The European Commission is allocating €95 million in humanitarian support to address the most pressing needs of people in Yemen amid record highs of child malnutrition, an imminent threat of famine and renewed fighting.
More than 2 million children, as well as over 1 million pregnant women and mothers, are expected to suffer from acute malnutrition in 2021 while escalating hostilities are forcing thousands of families to leave their households.
Commissioner for Crisis Management, Janez Lenarčič, announced the new funding at the high-level pledging event for Yemen on 1 March co-hosted by the United Nations, Sweden and Switzerland.
“The EU does not forget the dire situation of people in Yemen who are once again on the brink of famine after bearing the brunt of the world’s worst humanitarian crisis. New EU funding will be essential in maintaining life-saving aid for millions of people, exhausted after a disastrous year marked by fighting, COVID-19 and further economic collapse. Parties to the conflict need to facilitate the access of humanitarian organisations to those most in need and avoid further civilian suffering. Now more than ever it is crucial that International Humanitarian Law and unrestricted access to those in need are upheld,” said Commissioner Lenarčič.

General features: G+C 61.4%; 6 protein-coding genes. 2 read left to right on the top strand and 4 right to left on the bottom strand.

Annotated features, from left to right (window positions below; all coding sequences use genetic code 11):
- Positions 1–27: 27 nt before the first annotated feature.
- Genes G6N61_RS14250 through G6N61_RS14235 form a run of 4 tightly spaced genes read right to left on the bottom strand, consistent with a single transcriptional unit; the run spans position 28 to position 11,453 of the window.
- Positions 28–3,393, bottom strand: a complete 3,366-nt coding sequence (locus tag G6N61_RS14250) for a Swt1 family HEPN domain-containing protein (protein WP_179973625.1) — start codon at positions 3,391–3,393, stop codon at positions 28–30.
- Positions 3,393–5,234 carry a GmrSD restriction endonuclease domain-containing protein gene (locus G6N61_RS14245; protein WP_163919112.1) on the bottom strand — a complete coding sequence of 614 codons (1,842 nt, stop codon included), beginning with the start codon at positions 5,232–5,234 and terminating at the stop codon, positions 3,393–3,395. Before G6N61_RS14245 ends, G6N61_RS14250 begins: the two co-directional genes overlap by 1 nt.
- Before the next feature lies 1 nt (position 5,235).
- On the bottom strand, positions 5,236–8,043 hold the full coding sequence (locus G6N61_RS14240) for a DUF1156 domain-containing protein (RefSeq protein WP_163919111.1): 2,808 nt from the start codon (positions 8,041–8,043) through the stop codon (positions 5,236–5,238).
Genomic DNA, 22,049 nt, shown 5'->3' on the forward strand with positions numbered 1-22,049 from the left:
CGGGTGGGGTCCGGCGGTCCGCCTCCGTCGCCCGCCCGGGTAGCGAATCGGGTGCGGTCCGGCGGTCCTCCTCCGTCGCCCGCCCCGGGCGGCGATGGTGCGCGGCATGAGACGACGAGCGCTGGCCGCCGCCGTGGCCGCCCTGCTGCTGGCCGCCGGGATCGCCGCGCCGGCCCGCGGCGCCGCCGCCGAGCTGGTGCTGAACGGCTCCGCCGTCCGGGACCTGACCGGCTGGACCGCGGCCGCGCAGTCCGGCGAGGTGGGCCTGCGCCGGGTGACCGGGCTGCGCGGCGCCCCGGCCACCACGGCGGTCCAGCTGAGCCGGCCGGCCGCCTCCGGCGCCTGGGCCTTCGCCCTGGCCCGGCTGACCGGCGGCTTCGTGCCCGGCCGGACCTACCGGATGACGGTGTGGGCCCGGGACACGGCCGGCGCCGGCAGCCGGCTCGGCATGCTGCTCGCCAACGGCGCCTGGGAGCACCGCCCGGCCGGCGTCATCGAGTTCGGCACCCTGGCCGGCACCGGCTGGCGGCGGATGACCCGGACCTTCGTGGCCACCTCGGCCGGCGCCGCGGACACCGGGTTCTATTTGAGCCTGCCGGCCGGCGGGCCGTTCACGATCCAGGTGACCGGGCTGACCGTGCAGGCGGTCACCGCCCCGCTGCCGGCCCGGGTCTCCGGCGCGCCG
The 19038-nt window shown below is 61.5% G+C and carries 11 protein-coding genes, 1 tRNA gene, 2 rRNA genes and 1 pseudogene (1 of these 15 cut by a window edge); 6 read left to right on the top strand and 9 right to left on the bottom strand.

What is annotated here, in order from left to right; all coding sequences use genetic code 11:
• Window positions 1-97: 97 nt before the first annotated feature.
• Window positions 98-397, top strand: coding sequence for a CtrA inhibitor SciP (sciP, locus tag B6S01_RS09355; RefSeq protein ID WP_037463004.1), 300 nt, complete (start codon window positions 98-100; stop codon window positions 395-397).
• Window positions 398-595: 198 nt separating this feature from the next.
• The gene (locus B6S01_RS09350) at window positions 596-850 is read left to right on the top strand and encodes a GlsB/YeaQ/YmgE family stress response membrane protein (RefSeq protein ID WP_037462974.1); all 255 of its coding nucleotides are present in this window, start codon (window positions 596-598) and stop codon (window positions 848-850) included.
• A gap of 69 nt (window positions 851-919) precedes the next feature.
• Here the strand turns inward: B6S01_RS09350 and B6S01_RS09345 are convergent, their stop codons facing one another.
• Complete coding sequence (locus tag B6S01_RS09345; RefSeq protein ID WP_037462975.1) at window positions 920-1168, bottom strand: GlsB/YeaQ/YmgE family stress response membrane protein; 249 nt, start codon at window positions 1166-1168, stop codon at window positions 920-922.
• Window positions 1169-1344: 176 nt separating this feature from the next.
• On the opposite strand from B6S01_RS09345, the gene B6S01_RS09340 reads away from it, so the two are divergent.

In 2021, EU humanitarian aid will continue to provide food, nutrition and healthcare, financial assistance, water and sanitation, education and other lifesaving support to the conflict-displaced and those in severe need.
Since the beginning of the conflict in 2015, the European Union has allocated €981 million in various forms of financial assistance to respond to the crisis in Yemen, including €648 million in humanitarian aid.
Entering the seventh year of conflict, Yemen is confronted with severe humanitarian needs on an unprecedented scale, a situation further worsened by the fragile socio-economic situation and the coronavirus pandemic.
Conflict across Yemen continues to endanger civilians, trigger displacement and damage infrastructure such as hospitals and schools. Imports of food, fuel and medicines are restricted, leading to shortages and high prices while humanitarian aid continues to face serious impediments.
The continued impact of the pandemic has stretched health services to the limit and restricted access to markets. In 2020, locusts and floods affected local food production in several areas, further exacerbating the difficult humanitarian situation and pushing the most vulnerable people into an alarming famine risk.
According to the Humanitarian Needs Overview for 2021, around 20.7 million people out of a total of 30.5 million in Yemen require of humanitarian assistance, with 12.1 million being in acute need.
This is not a CAPTIS article. Originally, it was published here.